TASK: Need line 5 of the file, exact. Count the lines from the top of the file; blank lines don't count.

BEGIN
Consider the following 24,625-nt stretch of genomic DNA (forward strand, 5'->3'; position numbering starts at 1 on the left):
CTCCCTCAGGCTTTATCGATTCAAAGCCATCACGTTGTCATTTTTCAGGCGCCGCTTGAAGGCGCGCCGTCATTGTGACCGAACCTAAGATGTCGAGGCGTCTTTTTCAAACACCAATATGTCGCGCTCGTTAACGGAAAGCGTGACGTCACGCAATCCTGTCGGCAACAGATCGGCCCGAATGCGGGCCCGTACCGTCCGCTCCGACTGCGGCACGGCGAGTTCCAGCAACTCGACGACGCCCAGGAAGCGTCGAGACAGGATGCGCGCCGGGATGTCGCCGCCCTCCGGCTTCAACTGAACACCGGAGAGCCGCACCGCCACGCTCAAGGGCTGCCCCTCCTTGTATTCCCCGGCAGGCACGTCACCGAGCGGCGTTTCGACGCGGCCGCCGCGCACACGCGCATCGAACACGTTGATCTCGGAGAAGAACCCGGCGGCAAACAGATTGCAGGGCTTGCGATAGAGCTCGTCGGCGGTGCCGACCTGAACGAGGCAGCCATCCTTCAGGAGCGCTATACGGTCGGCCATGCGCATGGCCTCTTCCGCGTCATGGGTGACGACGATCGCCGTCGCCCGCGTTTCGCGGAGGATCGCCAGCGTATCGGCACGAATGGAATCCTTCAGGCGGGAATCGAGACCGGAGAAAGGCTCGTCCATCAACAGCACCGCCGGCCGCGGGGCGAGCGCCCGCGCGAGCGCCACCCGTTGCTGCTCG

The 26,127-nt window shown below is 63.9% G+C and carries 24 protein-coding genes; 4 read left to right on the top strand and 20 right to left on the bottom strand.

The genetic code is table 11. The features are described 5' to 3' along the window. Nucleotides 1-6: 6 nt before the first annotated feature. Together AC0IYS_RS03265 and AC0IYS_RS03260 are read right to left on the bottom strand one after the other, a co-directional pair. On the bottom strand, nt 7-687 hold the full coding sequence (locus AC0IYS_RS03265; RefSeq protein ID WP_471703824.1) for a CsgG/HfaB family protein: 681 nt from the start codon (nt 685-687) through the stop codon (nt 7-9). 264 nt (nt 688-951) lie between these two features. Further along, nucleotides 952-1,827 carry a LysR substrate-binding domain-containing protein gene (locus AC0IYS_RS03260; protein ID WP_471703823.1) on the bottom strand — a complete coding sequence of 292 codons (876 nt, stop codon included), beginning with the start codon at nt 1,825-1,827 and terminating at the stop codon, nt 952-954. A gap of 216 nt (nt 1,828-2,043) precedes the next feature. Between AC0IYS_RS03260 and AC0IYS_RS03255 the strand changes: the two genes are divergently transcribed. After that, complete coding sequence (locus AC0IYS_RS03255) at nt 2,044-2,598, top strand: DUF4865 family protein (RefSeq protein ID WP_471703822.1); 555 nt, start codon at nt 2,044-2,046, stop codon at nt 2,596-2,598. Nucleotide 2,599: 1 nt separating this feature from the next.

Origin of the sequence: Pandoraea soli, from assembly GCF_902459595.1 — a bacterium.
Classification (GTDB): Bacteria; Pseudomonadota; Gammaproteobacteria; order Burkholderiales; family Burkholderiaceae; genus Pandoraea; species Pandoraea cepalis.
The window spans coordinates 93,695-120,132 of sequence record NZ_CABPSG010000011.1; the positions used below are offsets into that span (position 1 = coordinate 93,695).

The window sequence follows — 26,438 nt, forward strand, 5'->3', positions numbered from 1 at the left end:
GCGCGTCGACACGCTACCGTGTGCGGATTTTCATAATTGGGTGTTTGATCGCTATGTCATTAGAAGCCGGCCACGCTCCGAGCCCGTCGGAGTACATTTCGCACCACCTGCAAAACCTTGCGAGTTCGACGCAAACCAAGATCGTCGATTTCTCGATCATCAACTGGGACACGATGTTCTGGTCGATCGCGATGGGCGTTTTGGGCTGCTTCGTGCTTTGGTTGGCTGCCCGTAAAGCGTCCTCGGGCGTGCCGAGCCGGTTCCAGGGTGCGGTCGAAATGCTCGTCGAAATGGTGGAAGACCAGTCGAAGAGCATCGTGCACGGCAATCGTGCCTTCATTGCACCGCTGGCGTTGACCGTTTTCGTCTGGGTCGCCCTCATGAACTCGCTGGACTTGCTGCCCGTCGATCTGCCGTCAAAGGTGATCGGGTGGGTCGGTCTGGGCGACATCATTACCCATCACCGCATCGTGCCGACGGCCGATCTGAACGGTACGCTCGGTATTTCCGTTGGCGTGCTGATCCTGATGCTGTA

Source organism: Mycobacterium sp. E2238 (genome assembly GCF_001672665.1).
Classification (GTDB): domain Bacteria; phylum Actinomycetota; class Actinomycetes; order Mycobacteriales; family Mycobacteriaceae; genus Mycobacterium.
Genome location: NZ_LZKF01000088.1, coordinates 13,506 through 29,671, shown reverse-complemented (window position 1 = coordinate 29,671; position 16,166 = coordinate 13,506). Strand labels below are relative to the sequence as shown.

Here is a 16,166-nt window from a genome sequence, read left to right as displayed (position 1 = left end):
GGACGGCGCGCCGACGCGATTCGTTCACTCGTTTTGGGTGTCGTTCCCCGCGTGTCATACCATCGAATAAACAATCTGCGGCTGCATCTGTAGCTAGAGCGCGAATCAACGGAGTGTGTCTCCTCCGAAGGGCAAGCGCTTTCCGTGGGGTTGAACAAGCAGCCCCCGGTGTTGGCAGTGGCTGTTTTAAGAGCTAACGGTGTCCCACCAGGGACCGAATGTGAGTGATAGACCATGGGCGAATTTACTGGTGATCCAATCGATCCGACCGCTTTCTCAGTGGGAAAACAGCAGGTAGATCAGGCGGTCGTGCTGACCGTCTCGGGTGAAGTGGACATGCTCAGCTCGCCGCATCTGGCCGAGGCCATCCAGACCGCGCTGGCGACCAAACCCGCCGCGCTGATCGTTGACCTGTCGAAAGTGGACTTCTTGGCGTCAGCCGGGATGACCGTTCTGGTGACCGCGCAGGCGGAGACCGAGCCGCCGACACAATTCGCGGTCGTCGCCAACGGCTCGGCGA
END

Origin of the sequence: Pandoraea soli, from assembly GCF_902459595.1 — a bacterium.